We also found that the effect of memory load on recall precision was diminished - the ratio of the errors' standard deviations when the memory load was three and one, respectively, was 1.38 for azimuth, (95% CI = 1.26–1.49) and 1.36 for elevation (95% CI = 1.26–1.46). The diminished effect of memory load on precision suggests that non-target memory items, when shown at recall, may act as landmarks.
Improved spatial recall reflects recall rather than encoding strategies
The diminished effect of memory load, when the non-target memory items were presented at recall may be confounded by differences in the display layouts and target locations used in experiments 1 and 3. In experiment 4, we compared the effects of the two recall procedures. The sample display contained three memory items and, at the time of recall, the target was identified, in separate blocks, either by its color or by presenting the non-target items. The display layout and the location of the memory items were the same in the two recall conditions (Figure 5A). When the target was identified by the non-target items' locations, the standard deviation of the recall error was greater than when the target was identified by its color, both for target azimuth (F(1,5) = 26.11, p = 0.004) and elevation (F(1,5) = 14.05, p = 0.013). Interestingly, the recall error also showed a significant interaction between recall procedure and target location along azimuth (F(11,55) = 2.04, p = 0.042), but not elevation (F(11,55) = 1.65, p = 0.109), the difference between error sizes being largest for target locations intermediate between the center and the boundaries of the display (Figures 5B,C). This observation suggests that the presence of non-target items at recall improves precision more prominently for targets farthest from landmarks. The most obvious interpretation of this trade-off is that memory items, shown at recall, act as vicarious landmarks. We also observed smaller systematic recall errors when the recall probe was the non-target items than the target color, although the patterns of errors were similar (Figures 5D,E; see also Figures S2A,B; see Data S1 for relevant statistics).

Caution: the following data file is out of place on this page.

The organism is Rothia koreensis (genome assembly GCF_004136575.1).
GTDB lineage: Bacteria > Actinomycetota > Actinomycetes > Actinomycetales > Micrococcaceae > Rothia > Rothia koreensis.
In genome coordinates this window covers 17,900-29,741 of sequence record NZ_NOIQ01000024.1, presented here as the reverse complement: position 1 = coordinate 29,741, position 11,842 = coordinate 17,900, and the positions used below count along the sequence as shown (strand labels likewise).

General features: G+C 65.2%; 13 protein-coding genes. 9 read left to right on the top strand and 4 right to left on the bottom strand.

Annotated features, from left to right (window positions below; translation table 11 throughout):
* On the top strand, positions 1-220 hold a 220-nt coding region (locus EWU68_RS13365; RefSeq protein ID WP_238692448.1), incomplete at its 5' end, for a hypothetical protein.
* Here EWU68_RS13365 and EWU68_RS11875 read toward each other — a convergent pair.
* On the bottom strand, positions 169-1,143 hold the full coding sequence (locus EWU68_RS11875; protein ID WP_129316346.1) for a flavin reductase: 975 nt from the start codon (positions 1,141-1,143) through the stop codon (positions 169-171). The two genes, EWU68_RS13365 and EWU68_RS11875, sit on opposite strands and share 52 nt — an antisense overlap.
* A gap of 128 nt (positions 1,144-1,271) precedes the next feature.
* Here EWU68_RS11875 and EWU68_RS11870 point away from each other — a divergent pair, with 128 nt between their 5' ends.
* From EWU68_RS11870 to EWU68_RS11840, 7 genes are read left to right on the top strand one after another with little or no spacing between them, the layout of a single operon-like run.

(A) Trial structure. The target to be recalled was identified either by presenting the non-target items (location-probe), or by voicing the target color (color-probe). The memory load was always three. (B) The error standard deviation is shown as a function of target azimuth, following location (in blue) and color-probes (in red), and (C) as a function of target elevation. Variable error was smaller for the location than the color-probe condition. This difference was largest for targets halfway between the center and the boundaries of the display. (D) Following location-probes, participants underestimated the target distance from the center of the screen less prominently than (E) following color-probes. (see also Figures S2A,B; Figures S3A-D, Figures S4A,B).
An alternative explanation for the effects of probing procedure on recall is that the demands of remembering the color of the memory items, in addition to their location, may increase the memory load when the probe is the target color and thus contribute to the differences observed between the two probing procedures. This explanation appears unlikely given that different dimensions of the visual stimulus, such as position and color, are thought to be encoded using independent memory resources , . A perhaps more plausible hypothesis is that participants could have used different encoding strategies depending on the probe used to identify the target at recall. For example, observers may have memorized only the average location of the memory items' configuration, when the location-probe was used, since a simple computation would then yield the location of the target item at recall. In experiment 5, we controlled for these potential confounds by mixing probes in the same blocks. Since the participants could not anticipate which recall probe would be used, they had to remember both the location and color of the memory items in every trial, thus minimizing the possibility that memory load or encoding strategies could contribute to performance differences between probing procedures. We observed smaller variable and systematic errors in the location than the color-probe condition (Figures S3A-D and S4A,B; see Data S1 for relevant statistics), as in the previous experiment, suggesting that the probe effects arise at recall rather than reflecting changes in encoding strategies.
Local level spatial representations determine recall precision
Recent vWM models have assumed that visual information is stored in buffers of limited resolution that may be specific for an object's feature dimensions, be its color , orientation or location , but are otherwise not tuned to particular features within a dimension, for example red vs. blue in the case of color. Accordingly, the ability to recall precisely the color of a target, its orientation or location should not further depend on its specific color, orientation or location. However, we found that the precision of spatial recall was significantly modulated by target location and, even more importantly, that memory load scaled multiplicatively the magnitude of the recall error at each of the target locations. Because target location and memory load interact, rather than exert independent, additive effects on recall error, we conclude that the precision of spatial recall depends on the resolution of spatially tuned mechanisms, instead of mechanisms that generalize over space.